Love the thrill of downhill sports? Lose your woolly socks and thermal fleece and get ready for sandboarding—arguably the coolest new way to have fun on a beach or desert getaway.
Kids have long been sledding down sand dunes on pieces of cardboard and plastic snow sleds.

But in recent years, surfers and out-of-season snowboarders have taken it to the next level with sandboarding—riding down dunes on boards and sleds made out of a slicker material that glides on sand.

Want to try sandboarding or sand sledding on your next getaway? A waxed snowboard or snow saucer will probably do. If your kids are up for serious careening, then you’ll want to rent boards and sleds made specifically for sand.

While this emerging sport is a natural fit for beach destinations, some of the best places to try sandboarding and sand sledding may surprise you. (Michigan and Colorado? Who knew?) Here are five of the best dune destinations in the United States:

1. Great Sand Dunes National Park & Preserve: Mosca, CO

An 83,000-acre hunk of desert might be the last thing you’d expect to find in Colorado, but Great Sand Dunes National Park feels like the Sahara was plopped down in the middle of the Rockies. Rising 750 feet, the tallest sand dunes in North America are a four-hour drive south of Denver.

The park allows year-round sand sledding, sandboarding and sand skiing anywhere there is no vegetation. You can rent boards at the Oasis Store, just outside the park entrance, from April through October, before heading off the beaten path. It’s a three-quarter-mile trek from the parking lot to the first dunes, so be sure to bring ample food, water, and sunscreen. After a day of sledding, reward yourself and the kids with a hot mineral soak or swim at family-friendly Sand Dunes Swimming Pool in Hooper, a 30-minute drive from the park.

2. Jockey's Ridge State Park: Nags Head, NC

According to Sandboard Magazine, Jockey's Ridge on North Carolina’s Outer Banks offers the best sandboarding on the East Coast. The area is rightfully world-famous for kite flying and hang gliding, and the Wright brothers took flight in nearby Kitty Hawk. Sand dune sledding is a casual affair here, with kids of all ages sliding on cardboard and body boards throughout the year. Sandboarding, however, requires a permit and is allowed October through March.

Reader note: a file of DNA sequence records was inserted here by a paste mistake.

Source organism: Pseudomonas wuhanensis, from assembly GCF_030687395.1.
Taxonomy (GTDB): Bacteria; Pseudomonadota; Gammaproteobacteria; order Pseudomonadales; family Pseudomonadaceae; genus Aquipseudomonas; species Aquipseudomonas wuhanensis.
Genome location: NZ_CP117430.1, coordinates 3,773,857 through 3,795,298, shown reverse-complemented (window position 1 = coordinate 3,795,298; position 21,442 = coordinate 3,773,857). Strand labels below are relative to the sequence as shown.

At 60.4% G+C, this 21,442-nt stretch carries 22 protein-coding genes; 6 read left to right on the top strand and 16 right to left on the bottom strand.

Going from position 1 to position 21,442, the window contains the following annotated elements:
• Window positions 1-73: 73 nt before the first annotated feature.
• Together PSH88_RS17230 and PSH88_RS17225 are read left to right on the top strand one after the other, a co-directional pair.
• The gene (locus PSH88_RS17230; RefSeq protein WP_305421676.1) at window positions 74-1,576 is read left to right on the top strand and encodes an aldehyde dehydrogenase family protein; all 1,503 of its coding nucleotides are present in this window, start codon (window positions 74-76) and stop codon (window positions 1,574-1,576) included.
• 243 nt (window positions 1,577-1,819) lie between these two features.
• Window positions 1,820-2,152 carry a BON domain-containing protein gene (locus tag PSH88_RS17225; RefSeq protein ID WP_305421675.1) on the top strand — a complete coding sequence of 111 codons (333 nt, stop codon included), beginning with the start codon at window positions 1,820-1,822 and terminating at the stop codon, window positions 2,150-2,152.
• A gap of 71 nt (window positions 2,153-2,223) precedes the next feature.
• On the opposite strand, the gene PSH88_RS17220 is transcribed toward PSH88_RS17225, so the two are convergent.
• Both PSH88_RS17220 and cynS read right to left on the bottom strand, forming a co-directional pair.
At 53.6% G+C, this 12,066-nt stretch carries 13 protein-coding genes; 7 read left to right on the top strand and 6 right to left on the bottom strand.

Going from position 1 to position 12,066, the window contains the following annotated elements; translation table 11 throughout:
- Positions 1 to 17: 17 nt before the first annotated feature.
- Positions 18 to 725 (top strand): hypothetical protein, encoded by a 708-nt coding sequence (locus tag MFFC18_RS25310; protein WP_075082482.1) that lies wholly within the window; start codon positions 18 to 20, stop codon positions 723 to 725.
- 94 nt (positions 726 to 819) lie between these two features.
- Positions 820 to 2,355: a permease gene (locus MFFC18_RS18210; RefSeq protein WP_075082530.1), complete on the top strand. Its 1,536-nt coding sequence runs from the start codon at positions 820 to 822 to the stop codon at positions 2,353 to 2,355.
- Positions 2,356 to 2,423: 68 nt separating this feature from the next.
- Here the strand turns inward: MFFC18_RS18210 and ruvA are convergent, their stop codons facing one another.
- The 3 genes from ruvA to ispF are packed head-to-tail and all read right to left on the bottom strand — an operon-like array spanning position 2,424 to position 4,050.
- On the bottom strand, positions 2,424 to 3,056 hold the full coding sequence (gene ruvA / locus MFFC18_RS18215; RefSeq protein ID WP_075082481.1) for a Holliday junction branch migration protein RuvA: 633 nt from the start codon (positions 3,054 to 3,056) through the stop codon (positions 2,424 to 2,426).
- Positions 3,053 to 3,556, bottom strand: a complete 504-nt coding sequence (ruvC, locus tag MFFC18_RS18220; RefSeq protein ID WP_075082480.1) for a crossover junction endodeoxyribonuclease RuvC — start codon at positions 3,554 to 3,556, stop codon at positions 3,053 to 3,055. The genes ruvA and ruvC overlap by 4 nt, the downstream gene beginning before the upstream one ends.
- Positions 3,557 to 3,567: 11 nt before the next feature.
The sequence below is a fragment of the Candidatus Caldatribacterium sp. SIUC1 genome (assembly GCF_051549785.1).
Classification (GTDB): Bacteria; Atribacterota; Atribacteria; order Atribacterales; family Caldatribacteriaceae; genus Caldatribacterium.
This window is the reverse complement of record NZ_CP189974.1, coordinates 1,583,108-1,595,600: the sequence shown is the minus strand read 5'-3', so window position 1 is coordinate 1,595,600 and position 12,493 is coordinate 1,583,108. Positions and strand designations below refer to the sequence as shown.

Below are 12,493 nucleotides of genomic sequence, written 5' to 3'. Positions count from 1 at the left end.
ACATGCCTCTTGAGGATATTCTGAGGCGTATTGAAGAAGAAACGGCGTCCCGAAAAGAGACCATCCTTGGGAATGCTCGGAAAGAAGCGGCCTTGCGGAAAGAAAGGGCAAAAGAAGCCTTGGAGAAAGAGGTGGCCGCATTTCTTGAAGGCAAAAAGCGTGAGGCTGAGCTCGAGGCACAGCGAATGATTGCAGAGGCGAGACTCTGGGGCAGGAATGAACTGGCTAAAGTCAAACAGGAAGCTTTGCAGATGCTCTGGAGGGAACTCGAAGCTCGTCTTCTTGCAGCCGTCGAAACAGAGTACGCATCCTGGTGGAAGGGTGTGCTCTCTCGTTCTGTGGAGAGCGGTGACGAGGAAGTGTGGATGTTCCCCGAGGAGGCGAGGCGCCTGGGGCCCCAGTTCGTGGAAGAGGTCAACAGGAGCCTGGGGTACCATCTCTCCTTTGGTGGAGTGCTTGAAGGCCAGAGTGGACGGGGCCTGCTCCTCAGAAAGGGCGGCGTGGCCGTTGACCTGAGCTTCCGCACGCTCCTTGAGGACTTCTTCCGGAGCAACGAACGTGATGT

3. Sand Master Park: Florence, OR

Billed as the world’s first sandboard park, this 4o-acre venue on Oregon’s central coast caters to sand lovers of all ages and ilk. Take a free sand-sculpting clinic and then build your masterpiece in the state’s largest sand box, challenge yourself with a private sandboard lesson, or traverse the dunes on a family dune buggy tour. It’s all about the sand here, but the surf is just five minutes away.

4. Silver Lake State Park: Mears, MI

Collectively named one of “America’s Best Little Beach Towns” by Travel + Leisure magazine, the Silver Lake Sand Dunes Area—including Hart, Mears, and Pentwater—is one of Michigan’s most popular summer haunts. Between Lake Michigan and Silver Lake lie 2,000 acres of natural, lofty sand dunes that are a mecca for off-road driving, as the only dunes east of Utah allowing private motorized vehicles. Your family can have fun sandboarding and sledding with rental gear from The Sandbox in Silver Lake. Beyond the dunes, this area was made for lazy summer days punctuated by lighthouses, farmers’ markets, tree-lined bike paths, and water sports galore.

5. Marina State Beach and Dunes Preserve: Marina, CA

Located 10 miles north of Monterey, off Highway 1, Marina State Beach boasts some of the California coast’s tallest dunes and is a magnet for kite flyers and hang gliders. The easy-does-it dunes are perfect for families with young kids that want to combine a day at the beach with sliding down the sand. More experienced sandboarders can head to The Pit in Sand City or the dunes in Seaside.

More from MiniTime

See and Sail Affordable, Authentic Alaska

The Next Big Thing: 5 Places to Go Sandboarding

Summer Vacation on a Shoestring

6 Places to Spend a Night at the Museum

Making the Most of Disney's Monstrous Summer